Various software and algorithms for ML-based research have diverse computing characteristics. Different software has very different utilization of the CPUs, GPUs, memory, and hard disks. Computing resource utilization also varies considerably depending on the task. Therefore, Inspur recommended the NF5488A5 GPU server, which supports 8 third-generation NVLink fully interconnected NVIDIA A100 GPUs and 2 64-core AMD EPYC 7713 CPUs in a 4U chassis. It can sufficiently support the calculation of massive ML datasets and improve training efficiency.
2) MD nodes with strong computing power
Due to the complexity of molecular simulation theory, the requirements for HPC in this field are extremely high. Inspur recommended the NF5468A5 GPU server. NF5468A5 adopts the industry's most advanced NVIDIA NVSwitch interconnect structure for high-speed performance and communication bandwidth. It utilizes 8 NVIDIA A40 Tensor Core GPUs and 2 AMD EPYC 7713 CPUs in a 4U chassis with a PCIe 4.0 high-speed interface between the CPUs and GPUs without using a PCIe switch, which eliminates communication delays between the CPUs and GPUs. It is a powerful match for an assortment HPC MD requirements.
3) A GPU Cluster that can support a wide variety of complex scientific research
The GPU cluster composed of these ML and MD nodes named “Alex” by NHR@FAU is among the TOP500 and Green500 of the most powerful and energy efficient HPC systems in the world. Alex is the core component of NHR@FAU’s HPC Infrastructure to handle the rapidly growing computing resource demands for ML and MD in scientific research. It is has a total of 256 NVIDIA A100 Tensor Core GPUs and 304 NVIDIA A40 Tensor Core GPUs. In addition to the massive GPU resources available, there are 140 AMD EPYC 7713 CPUs, and the total memory capacity is over 50TB. The cluster is interconnected through a high-speed HDR InfiniBand network, resulting in top-level general-purpose computing with excellent HPC and AI performance that runs a multitude of research-specific software with various hardware requirements, while supporting massive ML datasets, molecular dynamics simulations, and improving training efficiency.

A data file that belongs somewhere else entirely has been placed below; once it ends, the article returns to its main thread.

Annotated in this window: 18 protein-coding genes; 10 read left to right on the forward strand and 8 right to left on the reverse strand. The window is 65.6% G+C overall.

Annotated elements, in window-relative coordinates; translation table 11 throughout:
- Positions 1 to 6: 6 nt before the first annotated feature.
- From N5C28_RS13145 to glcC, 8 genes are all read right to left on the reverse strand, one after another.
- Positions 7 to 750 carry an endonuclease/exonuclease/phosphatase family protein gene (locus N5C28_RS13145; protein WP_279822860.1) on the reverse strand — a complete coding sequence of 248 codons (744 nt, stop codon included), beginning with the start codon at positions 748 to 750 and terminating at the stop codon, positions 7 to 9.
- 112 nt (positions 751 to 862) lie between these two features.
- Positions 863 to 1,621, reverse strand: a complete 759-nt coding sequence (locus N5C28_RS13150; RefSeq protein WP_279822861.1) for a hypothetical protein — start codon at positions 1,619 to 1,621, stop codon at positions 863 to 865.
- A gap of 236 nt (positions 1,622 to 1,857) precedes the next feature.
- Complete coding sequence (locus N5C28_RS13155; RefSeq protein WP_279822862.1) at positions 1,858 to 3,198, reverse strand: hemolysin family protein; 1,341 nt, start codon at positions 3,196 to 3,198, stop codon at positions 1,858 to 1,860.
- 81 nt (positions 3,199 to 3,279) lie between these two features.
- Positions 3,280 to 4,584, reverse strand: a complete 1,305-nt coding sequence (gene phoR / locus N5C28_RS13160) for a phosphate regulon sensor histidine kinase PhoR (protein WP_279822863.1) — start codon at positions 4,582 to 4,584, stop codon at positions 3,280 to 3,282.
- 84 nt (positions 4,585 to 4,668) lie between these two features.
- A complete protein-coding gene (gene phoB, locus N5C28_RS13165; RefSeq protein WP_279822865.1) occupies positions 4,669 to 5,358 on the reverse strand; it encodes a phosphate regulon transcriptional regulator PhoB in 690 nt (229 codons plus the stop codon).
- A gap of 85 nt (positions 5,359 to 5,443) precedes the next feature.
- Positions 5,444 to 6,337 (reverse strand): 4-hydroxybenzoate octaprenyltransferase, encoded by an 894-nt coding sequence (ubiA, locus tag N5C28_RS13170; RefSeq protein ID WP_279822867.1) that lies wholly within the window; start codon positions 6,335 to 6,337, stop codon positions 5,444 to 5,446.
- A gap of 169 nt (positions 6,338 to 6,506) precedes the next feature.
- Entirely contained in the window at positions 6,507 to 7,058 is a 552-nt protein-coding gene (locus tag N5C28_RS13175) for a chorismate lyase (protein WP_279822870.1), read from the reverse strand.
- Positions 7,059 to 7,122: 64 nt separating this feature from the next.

NHR@FAU’s HPC cluster using Inspur GPU servers and developed by MEGWARE, handles applications such as Tensorflow, PyTorch, QuantumEspresso, and VASP, and scientific research software such as NAMD, LAMMPS, AMBER, GROMACS, etc. In addition, NHR@FAU performed HPL tests with HPC-Benchmarks: The 21.4-hpl Docker image came with a single node (NF5488A5 ) performance value of 80 TFLOPS. With the HPL test requirements of this high-performance project, combined with the deep understanding of HPC in the field of scientific computing, Inspur's professional HPC application analysis team provided a performance optimization solution for a 15% performance boost to 91 TFLOPS per node, which greatly exceeded NHR@FAU’s expectations. FAU and other German researchers now have access to some of the most advanced HPC resources in Germany, which is being used in cutting-edge research in fields such as computer science and molecular dynamics.